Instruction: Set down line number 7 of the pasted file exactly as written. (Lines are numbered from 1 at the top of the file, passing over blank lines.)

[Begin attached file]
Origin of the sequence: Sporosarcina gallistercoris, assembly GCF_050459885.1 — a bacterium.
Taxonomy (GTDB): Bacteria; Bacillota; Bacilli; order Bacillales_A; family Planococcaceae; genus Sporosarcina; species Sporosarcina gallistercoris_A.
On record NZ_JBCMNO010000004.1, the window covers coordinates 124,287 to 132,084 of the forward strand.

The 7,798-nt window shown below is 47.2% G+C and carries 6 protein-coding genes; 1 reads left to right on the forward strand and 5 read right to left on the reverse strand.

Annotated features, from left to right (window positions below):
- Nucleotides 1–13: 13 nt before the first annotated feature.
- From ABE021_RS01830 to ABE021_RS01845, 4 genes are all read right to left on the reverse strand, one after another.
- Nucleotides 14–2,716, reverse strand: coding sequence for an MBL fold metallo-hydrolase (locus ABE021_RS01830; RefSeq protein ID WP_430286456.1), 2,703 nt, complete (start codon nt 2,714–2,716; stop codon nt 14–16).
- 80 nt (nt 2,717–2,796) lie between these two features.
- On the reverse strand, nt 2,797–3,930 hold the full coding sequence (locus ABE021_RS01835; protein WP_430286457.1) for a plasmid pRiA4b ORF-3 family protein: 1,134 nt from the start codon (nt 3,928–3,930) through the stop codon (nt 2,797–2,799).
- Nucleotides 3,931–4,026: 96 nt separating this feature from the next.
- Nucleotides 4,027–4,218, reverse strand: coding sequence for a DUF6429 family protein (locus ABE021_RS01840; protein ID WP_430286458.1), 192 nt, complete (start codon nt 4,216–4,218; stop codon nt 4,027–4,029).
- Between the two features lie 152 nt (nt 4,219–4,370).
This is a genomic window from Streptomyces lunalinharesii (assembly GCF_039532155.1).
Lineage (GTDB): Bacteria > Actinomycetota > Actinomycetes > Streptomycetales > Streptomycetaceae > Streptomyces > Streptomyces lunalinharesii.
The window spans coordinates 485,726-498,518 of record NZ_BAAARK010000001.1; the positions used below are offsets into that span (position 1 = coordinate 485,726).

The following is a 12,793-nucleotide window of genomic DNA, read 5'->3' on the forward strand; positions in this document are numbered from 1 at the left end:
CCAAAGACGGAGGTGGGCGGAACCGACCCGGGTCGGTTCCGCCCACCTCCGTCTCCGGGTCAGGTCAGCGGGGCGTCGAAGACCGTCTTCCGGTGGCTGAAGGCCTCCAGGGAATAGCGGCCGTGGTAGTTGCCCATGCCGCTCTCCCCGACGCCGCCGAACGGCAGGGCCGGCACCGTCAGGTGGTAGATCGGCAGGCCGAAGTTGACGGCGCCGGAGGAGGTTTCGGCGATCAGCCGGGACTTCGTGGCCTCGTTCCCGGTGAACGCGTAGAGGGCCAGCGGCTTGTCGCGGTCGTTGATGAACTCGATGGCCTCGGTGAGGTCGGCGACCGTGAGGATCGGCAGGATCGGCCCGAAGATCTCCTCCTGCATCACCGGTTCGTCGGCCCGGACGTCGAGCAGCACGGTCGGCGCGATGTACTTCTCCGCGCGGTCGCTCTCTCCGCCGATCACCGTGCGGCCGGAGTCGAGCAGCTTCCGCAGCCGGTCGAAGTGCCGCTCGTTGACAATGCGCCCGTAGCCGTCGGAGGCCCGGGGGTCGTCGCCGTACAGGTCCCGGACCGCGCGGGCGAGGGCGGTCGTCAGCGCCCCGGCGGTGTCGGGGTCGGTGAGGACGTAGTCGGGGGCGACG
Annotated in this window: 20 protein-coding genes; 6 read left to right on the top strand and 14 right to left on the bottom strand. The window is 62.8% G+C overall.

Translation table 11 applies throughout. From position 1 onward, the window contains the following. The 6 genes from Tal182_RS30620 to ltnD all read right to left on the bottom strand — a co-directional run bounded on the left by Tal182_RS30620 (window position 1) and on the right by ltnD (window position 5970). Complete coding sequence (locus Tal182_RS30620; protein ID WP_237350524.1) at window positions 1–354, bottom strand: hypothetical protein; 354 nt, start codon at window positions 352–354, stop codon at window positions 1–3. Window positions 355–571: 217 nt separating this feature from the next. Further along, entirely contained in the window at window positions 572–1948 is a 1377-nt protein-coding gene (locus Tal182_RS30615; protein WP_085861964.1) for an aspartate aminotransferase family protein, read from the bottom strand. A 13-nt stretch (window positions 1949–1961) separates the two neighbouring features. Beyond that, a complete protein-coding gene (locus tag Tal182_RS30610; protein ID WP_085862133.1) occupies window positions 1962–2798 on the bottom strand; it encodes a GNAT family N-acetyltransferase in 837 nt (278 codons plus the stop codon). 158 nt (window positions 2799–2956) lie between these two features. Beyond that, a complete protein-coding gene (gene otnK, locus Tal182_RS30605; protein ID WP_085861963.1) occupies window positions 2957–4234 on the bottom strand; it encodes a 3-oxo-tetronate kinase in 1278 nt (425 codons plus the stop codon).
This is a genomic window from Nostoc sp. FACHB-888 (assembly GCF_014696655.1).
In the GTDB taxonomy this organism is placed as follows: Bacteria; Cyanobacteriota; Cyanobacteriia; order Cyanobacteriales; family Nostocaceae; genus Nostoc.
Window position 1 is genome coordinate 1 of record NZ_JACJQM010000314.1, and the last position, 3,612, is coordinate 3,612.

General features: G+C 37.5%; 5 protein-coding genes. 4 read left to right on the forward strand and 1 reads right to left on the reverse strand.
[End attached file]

- From ABE021_RS01830 to ABE021_RS01845, 4 genes are all read right to left on the reverse strand, one after another.